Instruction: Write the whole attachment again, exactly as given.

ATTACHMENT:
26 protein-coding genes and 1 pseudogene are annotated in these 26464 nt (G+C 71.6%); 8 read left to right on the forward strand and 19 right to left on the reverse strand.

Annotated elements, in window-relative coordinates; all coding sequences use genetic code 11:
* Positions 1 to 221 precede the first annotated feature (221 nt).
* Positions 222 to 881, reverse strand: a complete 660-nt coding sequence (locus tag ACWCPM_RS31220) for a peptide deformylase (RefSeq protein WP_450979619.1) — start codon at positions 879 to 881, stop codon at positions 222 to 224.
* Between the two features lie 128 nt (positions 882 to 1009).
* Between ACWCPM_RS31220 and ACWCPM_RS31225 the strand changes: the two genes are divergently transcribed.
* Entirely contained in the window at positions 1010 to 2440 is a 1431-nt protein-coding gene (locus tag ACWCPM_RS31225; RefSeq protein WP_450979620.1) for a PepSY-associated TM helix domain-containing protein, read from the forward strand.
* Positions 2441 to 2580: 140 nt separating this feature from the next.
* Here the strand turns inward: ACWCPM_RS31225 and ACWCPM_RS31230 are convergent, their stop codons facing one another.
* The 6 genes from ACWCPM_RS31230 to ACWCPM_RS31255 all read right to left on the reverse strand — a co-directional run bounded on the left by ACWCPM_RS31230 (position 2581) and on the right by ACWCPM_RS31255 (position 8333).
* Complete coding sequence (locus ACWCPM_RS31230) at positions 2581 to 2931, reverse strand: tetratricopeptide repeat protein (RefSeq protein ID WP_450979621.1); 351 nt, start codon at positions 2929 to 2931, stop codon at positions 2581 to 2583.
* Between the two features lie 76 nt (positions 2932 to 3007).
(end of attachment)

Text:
26 protein-coding genes and 1 pseudogene are annotated in these 26464 nt (G+C 71.6%); 8 read left to right on the forward strand and 19 right to left on the reverse strand.

Annotated elements, in window-relative coordinates; all coding sequences use genetic code 11:
* Positions 1 to 221 precede the first annotated feature (221 nt).
* Positions 222 to 881, reverse strand: a complete 660-nt coding sequence (locus tag ACWCPM_RS31220) for a peptide deformylase (RefSeq protein WP_450979619.1) — start codon at positions 879 to 881, stop codon at positions 222 to 224.
* Between the two features lie 128 nt (positions 882 to 1009).
* Between ACWCPM_RS31220 and ACWCPM_RS31225 the strand changes: the two genes are divergently transcribed.
* Entirely contained in the window at positions 1010 to 2440 is a 1431-nt protein-coding gene (locus tag ACWCPM_RS31225; RefSeq protein WP_450979620.1) for a PepSY-associated TM helix domain-containing protein, read from the forward strand.
* Positions 2441 to 2580: 140 nt separating this feature from the next.
* Here the strand turns inward: ACWCPM_RS31225 and ACWCPM_RS31230 are convergent, their stop codons facing one another.
* The 6 genes from ACWCPM_RS31230 to ACWCPM_RS31255 all read right to left on the reverse strand — a co-directional run bounded on the left by ACWCPM_RS31230 (position 2581) and on the right by ACWCPM_RS31255 (position 8333).
* Complete coding sequence (locus ACWCPM_RS31230) at positions 2581 to 2931, reverse strand: tetratricopeptide repeat protein (RefSeq protein ID WP_450979621.1); 351 nt, start codon at positions 2929 to 2931, stop codon at positions 2581 to 2583.
* Between the two features lie 76 nt (positions 2932 to 3007).